The Translator’s Mind – Part I, The Context

I sometimes get the impression that most non-translators consider the act of translating to be a kind of simple language conversion: One language in, the other language out. “Please, can you type this in English”, says the German-speaking boss to the secretary.

Contrary to this belief, in order to get a viable translation result rather complex cognitive processes must be invoked. Actually, translating is very much like writing itself, only the basic initial idea has been someone else’s. In translating, the entire context of the text must be considered so that its full meaning and the meaning of each individual sentence is grasped. And, the more experience a translater has, the more efficient and versatile these processes will be.

Let me stay with the idea of a text’s context for a little while. Every text has a purpose and an intended effect on the reader. Now, these two depend strongly on the context in which the said text exists. The simple exclamation “Oh, my!” may be an expression of joy, surprise, scorn, anger or even shock, depending on the situation in which it is said. In other languages than English there might not be an equivalent expression that is valid for all these situations. A different phrase might be necessary for each given set of circumstances. On the other hand and in other situations, different words are plausible to convey the same intended meaning.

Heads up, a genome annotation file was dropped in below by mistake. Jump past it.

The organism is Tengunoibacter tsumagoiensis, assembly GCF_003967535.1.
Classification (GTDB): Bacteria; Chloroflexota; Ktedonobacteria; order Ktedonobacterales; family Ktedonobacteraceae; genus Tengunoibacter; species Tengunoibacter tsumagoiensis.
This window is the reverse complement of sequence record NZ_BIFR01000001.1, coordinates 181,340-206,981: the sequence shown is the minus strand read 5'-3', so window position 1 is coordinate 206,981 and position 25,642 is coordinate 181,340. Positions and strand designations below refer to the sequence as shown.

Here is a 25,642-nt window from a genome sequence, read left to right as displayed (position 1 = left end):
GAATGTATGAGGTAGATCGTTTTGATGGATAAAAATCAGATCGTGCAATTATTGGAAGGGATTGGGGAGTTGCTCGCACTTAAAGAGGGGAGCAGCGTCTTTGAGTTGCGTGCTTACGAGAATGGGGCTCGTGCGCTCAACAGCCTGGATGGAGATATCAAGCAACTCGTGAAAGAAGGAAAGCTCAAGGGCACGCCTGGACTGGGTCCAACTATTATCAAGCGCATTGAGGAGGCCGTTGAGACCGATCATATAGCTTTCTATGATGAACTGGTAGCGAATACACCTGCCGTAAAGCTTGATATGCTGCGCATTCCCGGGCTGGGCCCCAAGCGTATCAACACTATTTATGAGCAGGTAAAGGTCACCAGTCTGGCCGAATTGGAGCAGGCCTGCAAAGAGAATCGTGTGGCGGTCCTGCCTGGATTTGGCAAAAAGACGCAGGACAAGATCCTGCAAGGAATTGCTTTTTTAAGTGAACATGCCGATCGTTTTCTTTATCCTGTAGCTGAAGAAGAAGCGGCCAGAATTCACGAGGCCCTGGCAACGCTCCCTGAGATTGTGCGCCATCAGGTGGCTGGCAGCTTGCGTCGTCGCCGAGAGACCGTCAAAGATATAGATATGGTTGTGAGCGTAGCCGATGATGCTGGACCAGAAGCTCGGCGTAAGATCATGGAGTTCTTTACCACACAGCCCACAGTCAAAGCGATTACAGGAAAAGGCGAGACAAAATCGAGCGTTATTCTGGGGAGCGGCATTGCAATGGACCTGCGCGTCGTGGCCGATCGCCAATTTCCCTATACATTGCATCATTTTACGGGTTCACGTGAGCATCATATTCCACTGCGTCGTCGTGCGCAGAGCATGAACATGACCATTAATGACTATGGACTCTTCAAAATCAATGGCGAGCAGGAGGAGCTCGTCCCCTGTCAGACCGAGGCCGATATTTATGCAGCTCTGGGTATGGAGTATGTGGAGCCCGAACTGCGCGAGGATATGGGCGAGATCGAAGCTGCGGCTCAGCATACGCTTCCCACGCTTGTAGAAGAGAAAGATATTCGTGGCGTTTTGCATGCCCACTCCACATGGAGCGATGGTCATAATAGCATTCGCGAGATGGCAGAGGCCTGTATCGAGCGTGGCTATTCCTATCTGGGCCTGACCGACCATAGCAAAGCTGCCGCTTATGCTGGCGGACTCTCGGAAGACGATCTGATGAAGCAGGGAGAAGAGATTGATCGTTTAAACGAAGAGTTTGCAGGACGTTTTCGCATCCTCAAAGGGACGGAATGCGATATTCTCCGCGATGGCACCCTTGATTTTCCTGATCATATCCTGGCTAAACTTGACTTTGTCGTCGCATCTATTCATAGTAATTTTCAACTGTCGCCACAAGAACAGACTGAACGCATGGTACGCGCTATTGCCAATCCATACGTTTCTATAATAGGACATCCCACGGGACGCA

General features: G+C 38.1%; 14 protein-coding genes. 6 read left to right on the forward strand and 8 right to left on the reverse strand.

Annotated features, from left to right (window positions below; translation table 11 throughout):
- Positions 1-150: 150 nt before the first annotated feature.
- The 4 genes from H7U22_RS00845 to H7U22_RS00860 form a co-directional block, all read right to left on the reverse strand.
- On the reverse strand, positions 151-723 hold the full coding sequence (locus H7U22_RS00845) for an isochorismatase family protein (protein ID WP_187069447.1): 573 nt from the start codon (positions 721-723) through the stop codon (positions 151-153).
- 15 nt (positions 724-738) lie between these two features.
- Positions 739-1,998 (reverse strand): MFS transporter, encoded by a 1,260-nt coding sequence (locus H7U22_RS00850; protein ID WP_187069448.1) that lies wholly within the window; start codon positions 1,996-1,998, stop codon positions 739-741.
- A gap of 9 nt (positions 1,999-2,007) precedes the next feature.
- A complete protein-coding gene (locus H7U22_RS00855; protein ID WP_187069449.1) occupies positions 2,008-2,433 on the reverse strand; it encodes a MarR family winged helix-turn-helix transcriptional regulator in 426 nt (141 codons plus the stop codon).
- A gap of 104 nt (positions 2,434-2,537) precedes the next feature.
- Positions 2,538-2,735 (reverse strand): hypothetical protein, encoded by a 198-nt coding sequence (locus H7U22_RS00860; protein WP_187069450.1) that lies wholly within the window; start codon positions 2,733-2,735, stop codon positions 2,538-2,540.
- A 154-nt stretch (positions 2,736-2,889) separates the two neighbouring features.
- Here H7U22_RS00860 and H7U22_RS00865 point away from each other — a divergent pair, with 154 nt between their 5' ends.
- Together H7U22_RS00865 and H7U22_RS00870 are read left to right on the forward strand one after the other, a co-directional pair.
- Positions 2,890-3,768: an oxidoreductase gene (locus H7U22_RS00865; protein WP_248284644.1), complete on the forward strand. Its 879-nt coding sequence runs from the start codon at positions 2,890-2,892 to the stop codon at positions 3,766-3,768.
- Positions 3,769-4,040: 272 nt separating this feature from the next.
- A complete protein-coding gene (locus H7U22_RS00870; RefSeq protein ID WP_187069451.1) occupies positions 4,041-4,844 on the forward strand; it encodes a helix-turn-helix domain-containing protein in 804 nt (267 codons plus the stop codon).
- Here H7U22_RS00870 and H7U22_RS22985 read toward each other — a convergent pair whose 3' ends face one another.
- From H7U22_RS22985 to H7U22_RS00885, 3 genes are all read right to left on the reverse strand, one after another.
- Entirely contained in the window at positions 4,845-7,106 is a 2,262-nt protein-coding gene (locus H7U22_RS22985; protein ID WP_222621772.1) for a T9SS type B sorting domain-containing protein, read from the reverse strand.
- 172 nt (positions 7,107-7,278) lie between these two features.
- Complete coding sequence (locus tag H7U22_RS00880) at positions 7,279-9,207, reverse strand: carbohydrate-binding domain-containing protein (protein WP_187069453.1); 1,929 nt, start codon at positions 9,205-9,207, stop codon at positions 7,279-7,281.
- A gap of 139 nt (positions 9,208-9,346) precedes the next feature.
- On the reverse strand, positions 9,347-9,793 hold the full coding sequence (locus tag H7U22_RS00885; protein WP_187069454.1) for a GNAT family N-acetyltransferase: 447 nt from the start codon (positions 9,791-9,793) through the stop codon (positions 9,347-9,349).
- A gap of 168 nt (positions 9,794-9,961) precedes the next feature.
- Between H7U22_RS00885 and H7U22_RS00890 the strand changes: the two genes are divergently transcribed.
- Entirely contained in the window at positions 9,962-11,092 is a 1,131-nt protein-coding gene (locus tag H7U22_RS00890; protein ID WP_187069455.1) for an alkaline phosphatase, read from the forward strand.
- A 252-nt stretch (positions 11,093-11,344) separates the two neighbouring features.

Humans are highly contextual beings. In fact, the latest in cognitive science states that we operate based on a so-called situational cognition. This theory puts our experiences and knowledge chunks in constant relation to the actual situation we encounter ourselves in at a given moment in time. So, our knowledge is not absolute. Neither is our reaction to textual (or other, for that matter) input. A good translator considers the situation in which the reader will most likely be confronted with the text to be translated before even starting to work.

The essence of translation is to create an output which reproduces a text as appropriately as possible in a language different from the one in which it was originally written. This is what professional translators learn probably on their first day at translator training. But what does this really mean? Does every exact word of the source text have to be replaced by its equivalent in the target language? Is every phrase or sentence necessary in the translation to get the message across? Must the length of the result equal the length of the input? Well, no to all three, because natural language does not work like that.

A translator rises her/his mind to a meta-level above the actual words and phrases of the source text and extracts the proverbial meaning. The meaning is then re-written in the other language. Sometimes there are exact equivalents, sometimes there are none at all. This is what makes translation such hard work. And this is why machines still can’t do it properly. They function, we understand.

So long and keep up the good spirit



Leave a Reply

Fill in your details below or click an icon to log in: Logo

You are commenting using your account. Log Out / Change )

Twitter picture

You are commenting using your Twitter account. Log Out / Change )

Facebook photo

You are commenting using your Facebook account. Log Out / Change )

Google+ photo

You are commenting using your Google+ account. Log Out / Change )

Connecting to %s

%d bloggers like this: